Also remember to ask about herbal supplements (eg, boldo-fenugreek, dong quai, danshen) that may potentiate the effect of warfarin. 3 Of course, poor nutrition in the setting of recent illness might have also played a role.5

As far as the mechanisms for drug interaction with warfarin, some drugs act as cytochrome p450 inhibitors (thus reducing the metabolism of warfarin), while others influence the pharmacodynamics of warfarin by inhibiting the synthesis or increasing the clearance of vitamin K-2 dependent coagulation factors.3

Antibiotics may increase the risk of major bleeding through disruption of intestinal flora that synthesize vitamin K-2 with or without interference with the metabolism of warfarin through cytochrome p450 isozymes inhibition.

Check out a related pearl on P4P: https://pearls4peers.com/2015/06/25/is-there-anyway-to-predict-a-significant-rise-in-inr-from-antibiotic-use-in-patients-who-are-also-on-warfarin  

 

References

  1. Baillargeon J, Holmes HM, Lin Y, et al. Concurrent use of warfarin and antibiotics and the risk of bleeding in older adults. Am J Med. 2012 February ; 125(2): 183–189. https://www.ncbi.nlm.nih.gov/pubmed/22269622
  2. Juurlink DN. Drug interactions with warfarin: what every physician should know. CMAJ, 2007;177: 369-371. https://www.ncbi.nlm.nih.gov/pmc/articles/PMC1942100/pdf/20070814s00018p369.pdf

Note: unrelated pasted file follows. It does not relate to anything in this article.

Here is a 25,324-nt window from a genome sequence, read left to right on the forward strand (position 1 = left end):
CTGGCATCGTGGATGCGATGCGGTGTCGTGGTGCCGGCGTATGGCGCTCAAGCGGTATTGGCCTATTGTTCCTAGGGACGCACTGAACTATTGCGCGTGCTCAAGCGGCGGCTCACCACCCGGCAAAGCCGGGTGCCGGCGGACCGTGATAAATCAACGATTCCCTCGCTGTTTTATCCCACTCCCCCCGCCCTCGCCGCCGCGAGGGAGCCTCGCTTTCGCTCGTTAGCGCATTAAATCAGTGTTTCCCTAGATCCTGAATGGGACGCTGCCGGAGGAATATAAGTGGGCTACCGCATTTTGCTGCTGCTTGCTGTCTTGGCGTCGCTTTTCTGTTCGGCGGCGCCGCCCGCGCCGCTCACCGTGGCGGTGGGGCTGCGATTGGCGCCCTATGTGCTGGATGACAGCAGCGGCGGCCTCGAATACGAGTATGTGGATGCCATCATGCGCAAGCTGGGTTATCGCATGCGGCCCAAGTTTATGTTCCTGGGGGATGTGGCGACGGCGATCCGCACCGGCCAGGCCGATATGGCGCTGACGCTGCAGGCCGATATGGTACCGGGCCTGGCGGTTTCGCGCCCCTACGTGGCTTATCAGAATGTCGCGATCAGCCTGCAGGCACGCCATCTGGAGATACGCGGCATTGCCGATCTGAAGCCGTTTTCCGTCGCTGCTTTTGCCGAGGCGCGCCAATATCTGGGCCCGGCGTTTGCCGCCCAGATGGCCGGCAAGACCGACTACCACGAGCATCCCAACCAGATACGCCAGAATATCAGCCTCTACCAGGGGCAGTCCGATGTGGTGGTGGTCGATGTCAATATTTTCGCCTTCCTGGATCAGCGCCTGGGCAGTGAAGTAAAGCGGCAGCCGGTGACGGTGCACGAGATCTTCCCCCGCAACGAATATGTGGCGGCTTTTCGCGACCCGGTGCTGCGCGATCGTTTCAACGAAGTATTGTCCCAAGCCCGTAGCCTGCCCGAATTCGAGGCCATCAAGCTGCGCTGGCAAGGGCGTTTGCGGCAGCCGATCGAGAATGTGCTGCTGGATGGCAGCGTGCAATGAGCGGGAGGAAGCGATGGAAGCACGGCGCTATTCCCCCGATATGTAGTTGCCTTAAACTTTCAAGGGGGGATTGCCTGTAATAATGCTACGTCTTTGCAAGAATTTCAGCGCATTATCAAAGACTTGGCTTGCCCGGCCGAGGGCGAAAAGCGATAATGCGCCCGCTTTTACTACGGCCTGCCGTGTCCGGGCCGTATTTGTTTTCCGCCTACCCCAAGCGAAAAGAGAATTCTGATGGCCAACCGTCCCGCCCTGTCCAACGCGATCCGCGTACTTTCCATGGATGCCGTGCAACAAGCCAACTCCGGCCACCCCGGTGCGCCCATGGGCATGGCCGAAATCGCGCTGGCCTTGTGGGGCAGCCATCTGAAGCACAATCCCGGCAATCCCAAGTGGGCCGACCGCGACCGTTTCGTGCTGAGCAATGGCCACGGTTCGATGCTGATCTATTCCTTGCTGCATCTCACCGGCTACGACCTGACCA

3. Ageno W, Gallus AS, Wittkowsky A, et al. Oral anticoagulant therapy: Antithrombotic therapy and prevention of thrombosis, 9th ed: American College of Chest Physicians Evidence-Based Clinical Practice Guidelines. Chest. 2012;141(2 Suppl):e44S-e88S. doi:10.1378/chest.11-2292.  https://www.ncbi.nlm.nih.gov/pubmed/22315269
  4. Hughes GJ, Patel PN, Saxena N. Effect of acetaminophen on international normalized ratio in patients receiving warfarin therapy. Pharmacotherapy 2011;31:591-7. https://www.ncbi.nlm.nih.gov/pubmed/21923443
  5. Kumar S, Gupta D, Rau SS. Supratherapeutic international normalized ratio: an indicator of chronic malnutrition due to severely debilitating gastrointestinal disease. Clin Pract. 2011;1:e21. doi:10.4081/cp.2011.e21. https://www.ncbi.nlm.nih.gov/pmc/articles/PMC3981245

 

Contributed by Rachel Weitzman, Medical Student, Harvard Medical School, Boston, MA.

My elderly patient on chronic warfarin with recent hospitalization for soft tissue infection is now readmitted with gastrointestinal bleed and a newly-discovered supra-therapeutic INR? Why did her INR jump?

Is there anyway to predict a significant rise in INR from antibiotic use in patients who are also on warfarin?

Not really!  Many of the commonly used antibiotics have the potential for increasing the risk of major bleeding through disruption of intestinal flora that synthesize vitamin K-2 with or without interference with the metabolism of warfarin through cytochrome p450 isozymes inhibition.

Although there may be some inconsistencies in the reports, generally quinolones (e.g. ciprofloxacin, levofloxacin), sulonamides (e.g. trimethoprim-sulfamethoxazole), macrolides  (e.g. azithromycin), and azole antifungals (e.g. fluconazole) are thought to carry the highest risk of warfarin toxicity, while amoxacillin and cephalexin may be associated with a more modest risk (1,2).  Metronidazole can also be a culprit (2).

References

1. Baillargeon J, Holmes HM, Lin Y, et al. Concurrent use of warfarin and antibiotics and the risk of bleeding in older adults. Am J Med. 2012 February ; 125(2): 183–189. https://www.ncbi.nlm.nih.gov/pubmed/22269622

2. Juurlink DN. Drug interactions with warfarin: what every physician should know. CMAJ, 2007;177: 369-371. https://www.ncbi.nlm.nih.gov/pmc/articles/PMC1942100/pdf/20070814s00018p369.pdf

Is there anyway to predict a significant rise in INR from antibiotic use in patients who are also on warfarin?